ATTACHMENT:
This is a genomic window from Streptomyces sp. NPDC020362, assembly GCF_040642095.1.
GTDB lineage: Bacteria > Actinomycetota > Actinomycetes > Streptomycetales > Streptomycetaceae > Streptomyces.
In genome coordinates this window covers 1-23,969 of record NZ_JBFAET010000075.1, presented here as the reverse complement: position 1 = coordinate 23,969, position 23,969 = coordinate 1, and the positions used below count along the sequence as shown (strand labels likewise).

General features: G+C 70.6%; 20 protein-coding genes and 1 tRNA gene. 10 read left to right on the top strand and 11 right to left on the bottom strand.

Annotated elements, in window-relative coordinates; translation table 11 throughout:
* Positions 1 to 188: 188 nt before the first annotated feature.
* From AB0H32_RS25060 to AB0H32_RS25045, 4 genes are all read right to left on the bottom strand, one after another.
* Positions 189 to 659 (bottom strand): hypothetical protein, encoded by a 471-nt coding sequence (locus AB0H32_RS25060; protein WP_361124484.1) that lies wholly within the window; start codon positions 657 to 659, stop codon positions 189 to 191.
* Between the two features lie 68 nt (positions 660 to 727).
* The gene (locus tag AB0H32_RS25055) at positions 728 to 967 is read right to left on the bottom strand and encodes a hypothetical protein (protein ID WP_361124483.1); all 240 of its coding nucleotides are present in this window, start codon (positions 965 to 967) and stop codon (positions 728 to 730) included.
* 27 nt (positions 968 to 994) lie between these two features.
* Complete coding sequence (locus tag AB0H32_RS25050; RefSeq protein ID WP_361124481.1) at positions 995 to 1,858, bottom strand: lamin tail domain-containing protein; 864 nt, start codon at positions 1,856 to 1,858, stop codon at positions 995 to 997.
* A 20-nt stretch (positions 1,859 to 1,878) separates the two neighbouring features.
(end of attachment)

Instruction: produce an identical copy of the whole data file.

This is a genomic window from Streptomyces sp. NPDC020362, assembly GCF_040642095.1.
GTDB lineage: Bacteria > Actinomycetota > Actinomycetes > Streptomycetales > Streptomycetaceae > Streptomyces.
In genome coordinates this window covers 1-23,969 of record NZ_JBFAET010000075.1, presented here as the reverse complement: position 1 = coordinate 23,969, position 23,969 = coordinate 1, and the positions used below count along the sequence as shown (strand labels likewise).

General features: G+C 70.6%; 20 protein-coding genes and 1 tRNA gene. 10 read left to right on the top strand and 11 right to left on the bottom strand.

Annotated elements, in window-relative coordinates; translation table 11 throughout:
* Positions 1 to 188: 188 nt before the first annotated feature.
* From AB0H32_RS25060 to AB0H32_RS25045, 4 genes are all read right to left on the bottom strand, one after another.
* Positions 189 to 659 (bottom strand): hypothetical protein, encoded by a 471-nt coding sequence (locus AB0H32_RS25060; protein WP_361124484.1) that lies wholly within the window; start codon positions 657 to 659, stop codon positions 189 to 191.
* Between the two features lie 68 nt (positions 660 to 727).
* The gene (locus tag AB0H32_RS25055) at positions 728 to 967 is read right to left on the bottom strand and encodes a hypothetical protein (protein ID WP_361124483.1); all 240 of its coding nucleotides are present in this window, start codon (positions 965 to 967) and stop codon (positions 728 to 730) included.
* 27 nt (positions 968 to 994) lie between these two features.
* Complete coding sequence (locus tag AB0H32_RS25050; RefSeq protein ID WP_361124481.1) at positions 995 to 1,858, bottom strand: lamin tail domain-containing protein; 864 nt, start codon at positions 1,856 to 1,858, stop codon at positions 995 to 997.
* A 20-nt stretch (positions 1,859 to 1,878) separates the two neighbouring features.